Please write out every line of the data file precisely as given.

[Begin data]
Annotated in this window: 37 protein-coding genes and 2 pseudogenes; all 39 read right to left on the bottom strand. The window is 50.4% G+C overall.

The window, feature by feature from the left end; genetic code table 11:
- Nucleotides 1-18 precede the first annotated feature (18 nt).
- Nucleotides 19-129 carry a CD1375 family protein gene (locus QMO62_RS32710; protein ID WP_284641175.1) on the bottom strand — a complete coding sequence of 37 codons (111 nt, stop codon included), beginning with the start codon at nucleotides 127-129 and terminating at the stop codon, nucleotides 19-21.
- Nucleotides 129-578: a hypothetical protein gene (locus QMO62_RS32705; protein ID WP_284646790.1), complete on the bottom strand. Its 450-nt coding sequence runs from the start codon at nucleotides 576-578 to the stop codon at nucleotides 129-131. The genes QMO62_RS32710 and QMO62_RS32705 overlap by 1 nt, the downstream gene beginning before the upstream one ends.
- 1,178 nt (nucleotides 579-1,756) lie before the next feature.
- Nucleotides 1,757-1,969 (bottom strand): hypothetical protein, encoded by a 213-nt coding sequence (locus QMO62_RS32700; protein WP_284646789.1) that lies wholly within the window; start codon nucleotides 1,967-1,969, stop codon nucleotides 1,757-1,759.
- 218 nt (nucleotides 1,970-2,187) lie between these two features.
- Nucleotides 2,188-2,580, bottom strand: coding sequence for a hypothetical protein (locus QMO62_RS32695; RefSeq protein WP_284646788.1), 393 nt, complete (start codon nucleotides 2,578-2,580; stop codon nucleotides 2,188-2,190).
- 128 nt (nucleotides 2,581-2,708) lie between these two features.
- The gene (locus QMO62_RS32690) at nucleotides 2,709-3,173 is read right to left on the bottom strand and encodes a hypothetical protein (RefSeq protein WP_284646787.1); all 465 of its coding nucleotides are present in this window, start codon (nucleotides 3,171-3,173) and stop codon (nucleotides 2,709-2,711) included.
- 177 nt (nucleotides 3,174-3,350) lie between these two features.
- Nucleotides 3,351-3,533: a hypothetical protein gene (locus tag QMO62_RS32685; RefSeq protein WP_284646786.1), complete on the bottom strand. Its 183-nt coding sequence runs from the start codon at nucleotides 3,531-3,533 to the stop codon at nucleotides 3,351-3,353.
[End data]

Annotated in this window: 37 protein-coding genes and 2 pseudogenes; all 39 read right to left on the bottom strand. The window is 50.4% G+C overall.

The window, feature by feature from the left end; genetic code table 11:
- Nucleotides 1-18 precede the first annotated feature (18 nt).
- Nucleotides 19-129 carry a CD1375 family protein gene (locus QMO62_RS32710; protein ID WP_284641175.1) on the bottom strand — a complete coding sequence of 37 codons (111 nt, stop codon included), beginning with the start codon at nucleotides 127-129 and terminating at the stop codon, nucleotides 19-21.
- Nucleotides 129-578: a hypothetical protein gene (locus QMO62_RS32705; protein ID WP_284646790.1), complete on the bottom strand. Its 450-nt coding sequence runs from the start codon at nucleotides 576-578 to the stop codon at nucleotides 129-131. The genes QMO62_RS32710 and QMO62_RS32705 overlap by 1 nt, the downstream gene beginning before the upstream one ends.
- 1,178 nt (nucleotides 579-1,756) lie before the next feature.
- Nucleotides 1,757-1,969 (bottom strand): hypothetical protein, encoded by a 213-nt coding sequence (locus QMO62_RS32700; protein WP_284646789.1) that lies wholly within the window; start codon nucleotides 1,967-1,969, stop codon nucleotides 1,757-1,759.
- 218 nt (nucleotides 1,970-2,187) lie between these two features.
- Nucleotides 2,188-2,580, bottom strand: coding sequence for a hypothetical protein (locus QMO62_RS32695; RefSeq protein WP_284646788.1), 393 nt, complete (start codon nucleotides 2,578-2,580; stop codon nucleotides 2,188-2,190).
- 128 nt (nucleotides 2,581-2,708) lie between these two features.
- The gene (locus QMO62_RS32690) at nucleotides 2,709-3,173 is read right to left on the bottom strand and encodes a hypothetical protein (RefSeq protein WP_284646787.1); all 465 of its coding nucleotides are present in this window, start codon (nucleotides 3,171-3,173) and stop codon (nucleotides 2,709-2,711) included.
- 177 nt (nucleotides 3,174-3,350) lie between these two features.
- Nucleotides 3,351-3,533: a hypothetical protein gene (locus tag QMO62_RS32685; RefSeq protein WP_284646786.1), complete on the bottom strand. Its 183-nt coding sequence runs from the start codon at nucleotides 3,531-3,533 to the stop codon at nucleotides 3,351-3,353.